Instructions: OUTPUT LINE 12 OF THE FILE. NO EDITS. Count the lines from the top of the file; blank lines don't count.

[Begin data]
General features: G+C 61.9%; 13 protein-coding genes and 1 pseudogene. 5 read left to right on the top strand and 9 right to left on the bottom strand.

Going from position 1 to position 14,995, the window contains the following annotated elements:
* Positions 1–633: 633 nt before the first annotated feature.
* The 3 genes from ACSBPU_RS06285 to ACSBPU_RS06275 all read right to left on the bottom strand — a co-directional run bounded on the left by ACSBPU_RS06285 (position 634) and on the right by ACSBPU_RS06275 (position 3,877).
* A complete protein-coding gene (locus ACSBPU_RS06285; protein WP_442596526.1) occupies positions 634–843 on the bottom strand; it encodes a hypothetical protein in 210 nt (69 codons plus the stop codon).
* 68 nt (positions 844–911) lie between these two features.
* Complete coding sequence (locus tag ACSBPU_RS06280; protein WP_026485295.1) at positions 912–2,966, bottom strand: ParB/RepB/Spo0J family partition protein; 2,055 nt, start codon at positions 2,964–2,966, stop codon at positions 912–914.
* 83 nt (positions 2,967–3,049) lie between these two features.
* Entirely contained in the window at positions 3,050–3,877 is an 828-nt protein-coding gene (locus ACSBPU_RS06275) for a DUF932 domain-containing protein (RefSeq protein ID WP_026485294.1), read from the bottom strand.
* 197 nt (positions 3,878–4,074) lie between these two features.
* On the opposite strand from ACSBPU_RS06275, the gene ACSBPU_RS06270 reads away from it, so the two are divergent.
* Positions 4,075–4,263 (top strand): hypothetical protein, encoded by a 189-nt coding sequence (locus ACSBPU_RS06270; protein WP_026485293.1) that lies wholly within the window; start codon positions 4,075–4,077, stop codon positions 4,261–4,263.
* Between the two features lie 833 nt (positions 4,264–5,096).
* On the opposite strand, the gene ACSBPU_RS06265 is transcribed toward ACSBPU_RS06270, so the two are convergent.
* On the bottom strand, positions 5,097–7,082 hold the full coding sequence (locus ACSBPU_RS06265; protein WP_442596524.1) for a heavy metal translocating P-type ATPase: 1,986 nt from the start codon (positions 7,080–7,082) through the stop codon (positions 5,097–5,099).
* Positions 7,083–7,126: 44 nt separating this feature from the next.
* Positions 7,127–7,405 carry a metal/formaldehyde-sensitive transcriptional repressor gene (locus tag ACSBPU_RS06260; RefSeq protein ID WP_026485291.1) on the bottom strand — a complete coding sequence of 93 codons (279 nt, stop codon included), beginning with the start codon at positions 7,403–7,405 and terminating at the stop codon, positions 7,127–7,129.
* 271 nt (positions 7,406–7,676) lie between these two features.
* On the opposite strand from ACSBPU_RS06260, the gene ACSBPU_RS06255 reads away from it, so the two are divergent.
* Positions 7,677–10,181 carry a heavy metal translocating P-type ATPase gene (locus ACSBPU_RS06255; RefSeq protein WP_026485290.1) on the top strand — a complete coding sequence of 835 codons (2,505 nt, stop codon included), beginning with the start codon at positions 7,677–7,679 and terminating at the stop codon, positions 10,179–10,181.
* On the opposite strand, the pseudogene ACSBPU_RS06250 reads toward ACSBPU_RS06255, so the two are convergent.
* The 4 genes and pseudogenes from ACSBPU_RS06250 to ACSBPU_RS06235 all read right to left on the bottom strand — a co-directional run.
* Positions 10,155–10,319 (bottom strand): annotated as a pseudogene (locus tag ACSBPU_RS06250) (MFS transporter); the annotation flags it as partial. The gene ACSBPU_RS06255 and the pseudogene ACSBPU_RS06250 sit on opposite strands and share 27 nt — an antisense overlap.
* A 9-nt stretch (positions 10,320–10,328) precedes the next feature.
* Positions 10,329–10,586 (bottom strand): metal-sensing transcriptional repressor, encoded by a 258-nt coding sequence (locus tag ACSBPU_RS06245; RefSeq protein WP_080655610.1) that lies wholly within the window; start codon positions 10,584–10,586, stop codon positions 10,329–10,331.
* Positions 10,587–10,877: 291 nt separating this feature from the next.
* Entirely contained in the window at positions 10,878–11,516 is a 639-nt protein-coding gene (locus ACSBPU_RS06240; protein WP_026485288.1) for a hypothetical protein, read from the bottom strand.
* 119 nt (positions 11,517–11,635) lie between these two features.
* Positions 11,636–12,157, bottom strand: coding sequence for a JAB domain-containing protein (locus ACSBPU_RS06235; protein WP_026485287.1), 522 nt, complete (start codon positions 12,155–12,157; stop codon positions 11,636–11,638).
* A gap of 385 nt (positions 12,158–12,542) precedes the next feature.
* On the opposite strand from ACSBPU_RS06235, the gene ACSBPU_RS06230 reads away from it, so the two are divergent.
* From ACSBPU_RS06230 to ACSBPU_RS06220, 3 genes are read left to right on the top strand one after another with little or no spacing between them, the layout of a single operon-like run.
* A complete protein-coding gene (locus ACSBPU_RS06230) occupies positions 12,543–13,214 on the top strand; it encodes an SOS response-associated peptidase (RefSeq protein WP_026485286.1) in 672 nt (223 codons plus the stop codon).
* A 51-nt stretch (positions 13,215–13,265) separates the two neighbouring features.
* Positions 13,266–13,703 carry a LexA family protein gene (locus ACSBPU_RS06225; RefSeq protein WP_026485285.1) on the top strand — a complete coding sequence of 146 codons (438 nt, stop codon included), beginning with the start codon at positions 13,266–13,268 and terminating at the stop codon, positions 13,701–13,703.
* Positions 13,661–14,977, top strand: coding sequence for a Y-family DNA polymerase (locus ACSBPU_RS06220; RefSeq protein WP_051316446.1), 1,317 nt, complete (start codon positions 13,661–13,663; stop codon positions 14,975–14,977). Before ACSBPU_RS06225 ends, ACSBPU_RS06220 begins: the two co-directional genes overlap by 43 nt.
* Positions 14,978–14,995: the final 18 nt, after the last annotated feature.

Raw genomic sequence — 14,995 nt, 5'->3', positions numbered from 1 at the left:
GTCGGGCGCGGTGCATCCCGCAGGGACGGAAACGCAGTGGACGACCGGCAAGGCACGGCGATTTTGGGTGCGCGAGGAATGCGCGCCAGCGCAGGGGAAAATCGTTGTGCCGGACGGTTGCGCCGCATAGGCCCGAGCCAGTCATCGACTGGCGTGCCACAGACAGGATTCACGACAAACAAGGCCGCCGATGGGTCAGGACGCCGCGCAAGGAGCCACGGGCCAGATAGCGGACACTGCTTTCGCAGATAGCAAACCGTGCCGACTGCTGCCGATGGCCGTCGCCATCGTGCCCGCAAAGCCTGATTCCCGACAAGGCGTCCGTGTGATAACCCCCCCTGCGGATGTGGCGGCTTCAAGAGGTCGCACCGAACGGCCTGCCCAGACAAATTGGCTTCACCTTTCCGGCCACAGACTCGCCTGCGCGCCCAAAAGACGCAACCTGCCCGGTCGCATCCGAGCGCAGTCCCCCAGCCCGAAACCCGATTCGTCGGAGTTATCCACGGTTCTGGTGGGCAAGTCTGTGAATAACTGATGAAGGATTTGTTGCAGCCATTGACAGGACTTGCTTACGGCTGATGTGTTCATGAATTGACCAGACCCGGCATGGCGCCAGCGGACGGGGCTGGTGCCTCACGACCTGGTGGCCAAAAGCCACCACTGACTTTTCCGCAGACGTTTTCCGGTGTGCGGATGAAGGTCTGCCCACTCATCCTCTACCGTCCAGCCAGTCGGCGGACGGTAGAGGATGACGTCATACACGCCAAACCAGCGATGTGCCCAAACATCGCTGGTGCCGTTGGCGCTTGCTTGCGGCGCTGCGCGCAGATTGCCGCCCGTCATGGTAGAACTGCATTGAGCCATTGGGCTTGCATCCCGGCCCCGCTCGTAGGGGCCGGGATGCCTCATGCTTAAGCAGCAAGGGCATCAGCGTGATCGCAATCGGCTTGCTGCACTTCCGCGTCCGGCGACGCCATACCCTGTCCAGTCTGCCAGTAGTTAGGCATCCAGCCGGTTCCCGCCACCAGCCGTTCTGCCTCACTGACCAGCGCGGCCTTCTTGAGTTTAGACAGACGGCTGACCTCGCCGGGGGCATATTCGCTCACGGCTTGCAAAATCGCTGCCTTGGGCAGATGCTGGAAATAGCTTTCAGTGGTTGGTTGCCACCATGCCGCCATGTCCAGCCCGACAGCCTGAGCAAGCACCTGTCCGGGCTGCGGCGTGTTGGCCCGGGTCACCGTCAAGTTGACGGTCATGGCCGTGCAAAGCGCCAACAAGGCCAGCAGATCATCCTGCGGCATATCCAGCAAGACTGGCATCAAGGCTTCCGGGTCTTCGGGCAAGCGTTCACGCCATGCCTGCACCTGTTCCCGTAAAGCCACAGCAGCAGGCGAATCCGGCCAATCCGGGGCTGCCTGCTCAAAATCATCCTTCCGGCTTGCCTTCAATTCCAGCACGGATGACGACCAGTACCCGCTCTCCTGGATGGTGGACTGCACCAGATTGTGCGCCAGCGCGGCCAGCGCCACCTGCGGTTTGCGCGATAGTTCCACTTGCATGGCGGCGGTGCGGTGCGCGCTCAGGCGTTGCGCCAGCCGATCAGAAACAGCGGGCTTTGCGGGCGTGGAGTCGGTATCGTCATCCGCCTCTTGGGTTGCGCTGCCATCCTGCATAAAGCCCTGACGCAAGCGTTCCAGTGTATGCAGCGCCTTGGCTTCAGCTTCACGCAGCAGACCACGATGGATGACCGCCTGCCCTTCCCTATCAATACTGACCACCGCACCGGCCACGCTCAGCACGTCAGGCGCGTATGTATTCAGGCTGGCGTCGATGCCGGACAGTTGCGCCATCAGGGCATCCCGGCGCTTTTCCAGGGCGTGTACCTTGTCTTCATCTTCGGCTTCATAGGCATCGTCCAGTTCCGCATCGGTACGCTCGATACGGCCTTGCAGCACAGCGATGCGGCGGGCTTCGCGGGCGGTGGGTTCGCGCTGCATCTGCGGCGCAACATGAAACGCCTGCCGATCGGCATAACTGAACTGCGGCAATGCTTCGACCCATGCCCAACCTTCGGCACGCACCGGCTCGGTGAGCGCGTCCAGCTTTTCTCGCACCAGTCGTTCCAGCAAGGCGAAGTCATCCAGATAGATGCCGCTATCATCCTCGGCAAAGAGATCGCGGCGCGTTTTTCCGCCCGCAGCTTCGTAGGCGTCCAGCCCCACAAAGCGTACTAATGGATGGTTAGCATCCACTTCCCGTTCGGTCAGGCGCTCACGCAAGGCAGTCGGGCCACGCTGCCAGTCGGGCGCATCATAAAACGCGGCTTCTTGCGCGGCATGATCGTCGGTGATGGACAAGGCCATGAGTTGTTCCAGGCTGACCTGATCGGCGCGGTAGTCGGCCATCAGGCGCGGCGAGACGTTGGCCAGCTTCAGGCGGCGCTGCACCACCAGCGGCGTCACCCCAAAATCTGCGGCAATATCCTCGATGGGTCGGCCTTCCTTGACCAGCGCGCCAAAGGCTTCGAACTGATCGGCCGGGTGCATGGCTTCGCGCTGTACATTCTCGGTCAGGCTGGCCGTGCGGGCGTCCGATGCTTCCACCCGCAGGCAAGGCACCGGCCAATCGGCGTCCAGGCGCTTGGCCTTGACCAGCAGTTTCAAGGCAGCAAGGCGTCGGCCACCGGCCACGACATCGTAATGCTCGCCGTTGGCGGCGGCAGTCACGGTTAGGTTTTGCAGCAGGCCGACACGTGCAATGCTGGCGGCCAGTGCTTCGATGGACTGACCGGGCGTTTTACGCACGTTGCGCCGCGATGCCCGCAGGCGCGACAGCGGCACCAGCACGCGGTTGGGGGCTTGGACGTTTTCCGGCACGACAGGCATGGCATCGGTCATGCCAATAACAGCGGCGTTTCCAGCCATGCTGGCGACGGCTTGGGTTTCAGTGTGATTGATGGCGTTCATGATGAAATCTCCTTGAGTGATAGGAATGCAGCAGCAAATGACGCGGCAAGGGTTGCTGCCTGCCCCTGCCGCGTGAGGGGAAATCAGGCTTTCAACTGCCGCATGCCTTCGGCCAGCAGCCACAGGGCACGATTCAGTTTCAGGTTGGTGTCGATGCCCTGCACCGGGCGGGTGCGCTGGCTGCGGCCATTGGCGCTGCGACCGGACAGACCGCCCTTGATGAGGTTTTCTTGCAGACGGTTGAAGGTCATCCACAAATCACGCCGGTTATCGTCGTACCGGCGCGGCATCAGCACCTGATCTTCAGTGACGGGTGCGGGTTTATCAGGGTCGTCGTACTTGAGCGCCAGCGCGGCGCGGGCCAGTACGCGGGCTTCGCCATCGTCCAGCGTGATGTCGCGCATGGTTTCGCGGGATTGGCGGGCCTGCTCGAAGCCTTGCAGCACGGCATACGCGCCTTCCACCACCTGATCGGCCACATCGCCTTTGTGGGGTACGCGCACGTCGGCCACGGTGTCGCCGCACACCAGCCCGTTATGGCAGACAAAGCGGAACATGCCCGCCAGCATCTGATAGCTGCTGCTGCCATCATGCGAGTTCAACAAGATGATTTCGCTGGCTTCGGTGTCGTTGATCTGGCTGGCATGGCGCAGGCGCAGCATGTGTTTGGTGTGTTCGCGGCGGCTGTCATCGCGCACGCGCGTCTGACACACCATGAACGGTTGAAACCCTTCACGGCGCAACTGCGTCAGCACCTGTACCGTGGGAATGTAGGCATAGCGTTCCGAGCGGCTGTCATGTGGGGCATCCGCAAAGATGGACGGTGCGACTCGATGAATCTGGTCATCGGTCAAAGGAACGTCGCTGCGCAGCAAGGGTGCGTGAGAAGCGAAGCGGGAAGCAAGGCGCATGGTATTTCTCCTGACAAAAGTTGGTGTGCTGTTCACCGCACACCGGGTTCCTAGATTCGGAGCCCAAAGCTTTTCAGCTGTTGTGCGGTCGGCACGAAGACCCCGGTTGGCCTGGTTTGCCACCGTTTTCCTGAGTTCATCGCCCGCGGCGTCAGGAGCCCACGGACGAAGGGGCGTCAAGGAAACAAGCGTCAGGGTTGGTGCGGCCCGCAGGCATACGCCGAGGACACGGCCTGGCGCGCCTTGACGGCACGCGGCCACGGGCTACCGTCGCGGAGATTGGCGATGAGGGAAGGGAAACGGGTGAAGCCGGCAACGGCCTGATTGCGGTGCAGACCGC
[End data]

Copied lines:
* Positions 4,075–4,263 (top strand): hypothetical protein, encoded by a 189-nt coding sequence (locus ACSBPU_RS06270; protein WP_026485293.1) that lies wholly within the window; start codon positions 4,075–4,077, stop codon positions 4,261–4,263.